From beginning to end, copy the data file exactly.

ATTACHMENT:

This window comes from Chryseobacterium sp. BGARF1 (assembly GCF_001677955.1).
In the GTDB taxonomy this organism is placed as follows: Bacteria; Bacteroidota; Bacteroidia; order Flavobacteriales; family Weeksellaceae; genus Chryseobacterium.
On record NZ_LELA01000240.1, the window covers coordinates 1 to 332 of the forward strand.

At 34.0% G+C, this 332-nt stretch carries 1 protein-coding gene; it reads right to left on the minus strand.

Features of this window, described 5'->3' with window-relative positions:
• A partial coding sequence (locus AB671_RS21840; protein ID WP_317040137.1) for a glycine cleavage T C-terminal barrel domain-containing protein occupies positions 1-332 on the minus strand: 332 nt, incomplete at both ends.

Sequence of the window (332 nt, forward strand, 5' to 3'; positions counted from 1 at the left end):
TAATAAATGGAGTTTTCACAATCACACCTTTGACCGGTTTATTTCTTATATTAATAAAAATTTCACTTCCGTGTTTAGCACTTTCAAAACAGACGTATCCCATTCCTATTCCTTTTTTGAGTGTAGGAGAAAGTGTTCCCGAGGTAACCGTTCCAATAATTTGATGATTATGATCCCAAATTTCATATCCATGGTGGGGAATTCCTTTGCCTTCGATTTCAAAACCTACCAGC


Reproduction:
This window comes from Chryseobacterium sp. BGARF1 (assembly GCF_001677955.1).
In the GTDB taxonomy this organism is placed as follows: Bacteria; Bacteroidota; Bacteroidia; order Flavobacteriales; family Weeksellaceae; genus Chryseobacterium.
On record NZ_LELA01000240.1, the window covers coordinates 1 to 332 of the forward strand.

At 34.0% G+C, this 332-nt stretch carries 1 protein-coding gene; it reads right to left on the minus strand.

Features of this window, described 5'->3' with window-relative positions:
• A partial coding sequence (locus AB671_RS21840; protein ID WP_317040137.1) for a glycine cleavage T C-terminal barrel domain-containing protein occupies positions 1-332 on the minus strand: 332 nt, incomplete at both ends.

Sequence of the window (332 nt, forward strand, 5' to 3'; positions counted from 1 at the left end):
TAATAAATGGAGTTTTCACAATCACACCTTTGACCGGTTTATTTCTTATATTAATAAAAATTTCACTTCCGTGTTTAGCACTTTCAAAACAGACGTATCCCATTCCTATTCCTTTTTTGAGTGTAGGAGAAAGTGTTCCCGAGGTAACCGTTCCAATAATTTGATGATTATGATCCCAAATTTCATATCCATGGTGGGGAATTCCTTTGCCTTCGATTTCAAAACCTACCAGC